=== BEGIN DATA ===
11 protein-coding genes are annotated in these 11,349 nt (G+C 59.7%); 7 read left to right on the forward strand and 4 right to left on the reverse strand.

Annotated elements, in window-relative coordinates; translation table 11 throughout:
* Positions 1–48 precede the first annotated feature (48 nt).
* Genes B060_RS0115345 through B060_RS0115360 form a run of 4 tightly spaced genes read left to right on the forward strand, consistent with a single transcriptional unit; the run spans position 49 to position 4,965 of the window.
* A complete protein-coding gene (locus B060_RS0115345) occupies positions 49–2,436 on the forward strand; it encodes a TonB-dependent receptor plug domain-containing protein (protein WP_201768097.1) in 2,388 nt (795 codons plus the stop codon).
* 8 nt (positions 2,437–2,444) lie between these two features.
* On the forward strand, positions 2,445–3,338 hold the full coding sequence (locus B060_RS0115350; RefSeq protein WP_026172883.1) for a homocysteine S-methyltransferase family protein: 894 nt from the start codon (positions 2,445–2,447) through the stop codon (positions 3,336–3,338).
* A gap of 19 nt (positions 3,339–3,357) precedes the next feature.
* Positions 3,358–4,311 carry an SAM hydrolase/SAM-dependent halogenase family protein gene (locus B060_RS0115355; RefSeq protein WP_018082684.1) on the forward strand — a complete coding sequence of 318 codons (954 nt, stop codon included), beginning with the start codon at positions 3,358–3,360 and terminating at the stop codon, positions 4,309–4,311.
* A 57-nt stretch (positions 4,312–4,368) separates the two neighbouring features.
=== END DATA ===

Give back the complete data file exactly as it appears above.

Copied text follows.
11 protein-coding genes are annotated in these 11,349 nt (G+C 59.7%); 7 read left to right on the forward strand and 4 right to left on the reverse strand.

Annotated elements, in window-relative coordinates; translation table 11 throughout:
* Positions 1–48 precede the first annotated feature (48 nt).
* Genes B060_RS0115345 through B060_RS0115360 form a run of 4 tightly spaced genes read left to right on the forward strand, consistent with a single transcriptional unit; the run spans position 49 to position 4,965 of the window.
* A complete protein-coding gene (locus B060_RS0115345) occupies positions 49–2,436 on the forward strand; it encodes a TonB-dependent receptor plug domain-containing protein (protein WP_201768097.1) in 2,388 nt (795 codons plus the stop codon).
* 8 nt (positions 2,437–2,444) lie between these two features.
* On the forward strand, positions 2,445–3,338 hold the full coding sequence (locus B060_RS0115350; RefSeq protein WP_026172883.1) for a homocysteine S-methyltransferase family protein: 894 nt from the start codon (positions 2,445–2,447) through the stop codon (positions 3,336–3,338).
* A gap of 19 nt (positions 3,339–3,357) precedes the next feature.
* Positions 3,358–4,311 carry an SAM hydrolase/SAM-dependent halogenase family protein gene (locus B060_RS0115355; RefSeq protein WP_018082684.1) on the forward strand — a complete coding sequence of 318 codons (954 nt, stop codon included), beginning with the start codon at positions 3,358–3,360 and terminating at the stop codon, positions 4,309–4,311.
* A 57-nt stretch (positions 4,312–4,368) separates the two neighbouring features.